Everyone knows that the huge forclosure problems in communities all across America are due to the unscrupulous policies of the major banks. While fat cats get rich our neighbors lose their homes, but did you know some of our neighbors bear the brunt of this criminal corporate banking activity more than others?
While Rampant predatory lending helped inflate the housing bubble; and Center for American Progress investigation found huge racial disparities in lending at the big banks that wound up getting bailed out, with minority borrowers far more likely to receive high-priced loans. Studies found out that high-income blacks were almost twice as likely to end up with subprime home-purchase mortgages as low-income whites.
In 2006, Chase made high-price loans to 16.4 percent of white borrowers, while nearly half of black borrowers and more than one-third of Hispanic borrowers received high-price loans. These disparities help explain why, according to a new report from the Center on Responsible Lending, Latinos and blacks are twice as likely to have been impacted by the housing crisis as whites. In fact, “approximately one quarter of all Latino and African-American borrowers have lost their home to foreclosure or are seriously delinquent, compared to just under 12 percent for white borrowers.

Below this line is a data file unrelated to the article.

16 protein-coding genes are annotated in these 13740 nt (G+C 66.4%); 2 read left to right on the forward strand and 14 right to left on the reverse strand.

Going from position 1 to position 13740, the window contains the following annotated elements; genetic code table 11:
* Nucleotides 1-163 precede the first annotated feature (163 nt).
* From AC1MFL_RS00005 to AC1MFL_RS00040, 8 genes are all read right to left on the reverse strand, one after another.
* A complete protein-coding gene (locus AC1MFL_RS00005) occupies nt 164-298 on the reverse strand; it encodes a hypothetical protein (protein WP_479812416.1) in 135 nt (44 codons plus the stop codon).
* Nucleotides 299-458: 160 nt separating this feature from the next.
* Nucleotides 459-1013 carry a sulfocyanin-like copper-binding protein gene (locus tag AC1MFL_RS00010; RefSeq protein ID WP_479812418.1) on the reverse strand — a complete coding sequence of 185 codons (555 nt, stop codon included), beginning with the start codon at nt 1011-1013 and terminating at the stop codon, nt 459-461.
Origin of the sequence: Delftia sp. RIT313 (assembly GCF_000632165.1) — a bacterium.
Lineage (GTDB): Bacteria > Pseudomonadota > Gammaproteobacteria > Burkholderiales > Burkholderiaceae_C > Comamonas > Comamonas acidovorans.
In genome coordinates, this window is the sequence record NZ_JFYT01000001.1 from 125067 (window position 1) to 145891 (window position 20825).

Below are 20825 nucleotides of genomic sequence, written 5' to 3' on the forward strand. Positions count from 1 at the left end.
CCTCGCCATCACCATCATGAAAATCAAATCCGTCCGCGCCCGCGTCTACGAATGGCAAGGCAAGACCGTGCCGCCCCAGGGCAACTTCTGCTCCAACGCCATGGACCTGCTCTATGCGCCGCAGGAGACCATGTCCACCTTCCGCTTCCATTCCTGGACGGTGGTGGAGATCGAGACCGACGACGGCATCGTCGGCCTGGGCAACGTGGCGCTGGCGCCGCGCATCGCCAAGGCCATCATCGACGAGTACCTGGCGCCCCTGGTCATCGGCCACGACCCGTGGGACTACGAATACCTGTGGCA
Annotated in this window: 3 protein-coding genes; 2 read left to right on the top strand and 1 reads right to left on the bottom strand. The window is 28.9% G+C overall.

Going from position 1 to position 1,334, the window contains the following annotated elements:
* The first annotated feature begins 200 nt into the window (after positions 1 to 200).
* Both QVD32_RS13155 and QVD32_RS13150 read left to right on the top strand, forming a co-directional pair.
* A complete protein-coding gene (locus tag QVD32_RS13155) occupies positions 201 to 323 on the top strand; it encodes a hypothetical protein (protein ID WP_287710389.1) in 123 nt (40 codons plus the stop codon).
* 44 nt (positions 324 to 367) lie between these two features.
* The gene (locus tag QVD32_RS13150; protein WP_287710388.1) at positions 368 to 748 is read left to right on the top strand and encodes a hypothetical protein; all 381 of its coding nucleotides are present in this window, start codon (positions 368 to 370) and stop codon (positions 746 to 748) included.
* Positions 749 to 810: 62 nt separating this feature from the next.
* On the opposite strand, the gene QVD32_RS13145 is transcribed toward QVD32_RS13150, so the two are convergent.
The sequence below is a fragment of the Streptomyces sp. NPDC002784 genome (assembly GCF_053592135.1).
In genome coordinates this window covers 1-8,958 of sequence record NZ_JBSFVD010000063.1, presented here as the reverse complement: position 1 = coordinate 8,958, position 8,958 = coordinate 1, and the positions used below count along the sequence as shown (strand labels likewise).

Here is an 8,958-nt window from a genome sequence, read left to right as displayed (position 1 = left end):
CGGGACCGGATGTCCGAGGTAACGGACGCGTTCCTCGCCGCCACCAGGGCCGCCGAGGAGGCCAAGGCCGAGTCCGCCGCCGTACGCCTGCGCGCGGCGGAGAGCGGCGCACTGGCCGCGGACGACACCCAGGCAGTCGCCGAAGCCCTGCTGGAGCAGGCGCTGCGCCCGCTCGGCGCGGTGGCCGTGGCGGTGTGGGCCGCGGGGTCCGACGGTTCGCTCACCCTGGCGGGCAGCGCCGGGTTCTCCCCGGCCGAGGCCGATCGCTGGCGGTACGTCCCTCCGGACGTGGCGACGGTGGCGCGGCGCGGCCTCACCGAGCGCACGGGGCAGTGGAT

Although illegal there have been quite a few housing practices that have created an unfair playing field for people of color when it comes to the American Dream of home ownership.
Redlining: Denying real estate loans on properties in older, changing urban areas, usually with large minority populations, because of alleged higher lending risks without due consideration being given by the lending institutions to the credit worthiness of the individual loan applicant.
Reverse redlining occurs when a lender or insurer particularly targets minority consumers, not to deny them loans or insurance, but rather to charge them more than would be charged to a similarly situated majority consumer, specifically marketing the most expensive and onerous loan products. These communities had largely been ignored by most lenders just a couple decades earlier. However these same financial institutions in the 2000s saw black communities as fertile ground for subprime mortgages. Wells Fargo for instance partnered with churches in black communities, where the pastor would deliver “wealth buildling” seminars in their sermons, and the bank would make a donation to the church in return for every new mortgage application. There was pressure on both sides, as working-class blacks wanted a part of the nation’s home-owning trend.
There is also Blockbusting: The practice on the part of unscrupulous speculators or real estate agents of inducing panic selling of homes below market value especially by exploiting the prejudices of property owners in neighborhoods in which the racial make-up is changing or appears to be on the verge of changing. It is an actionable wrong.
It’s not just home loans either! Big banks have turned to quietly fund Pay Day Loans, a huge problem in Oregon in particular, where the laws have been particularly lax despite multiple failed efforts to regulate them over the past several years.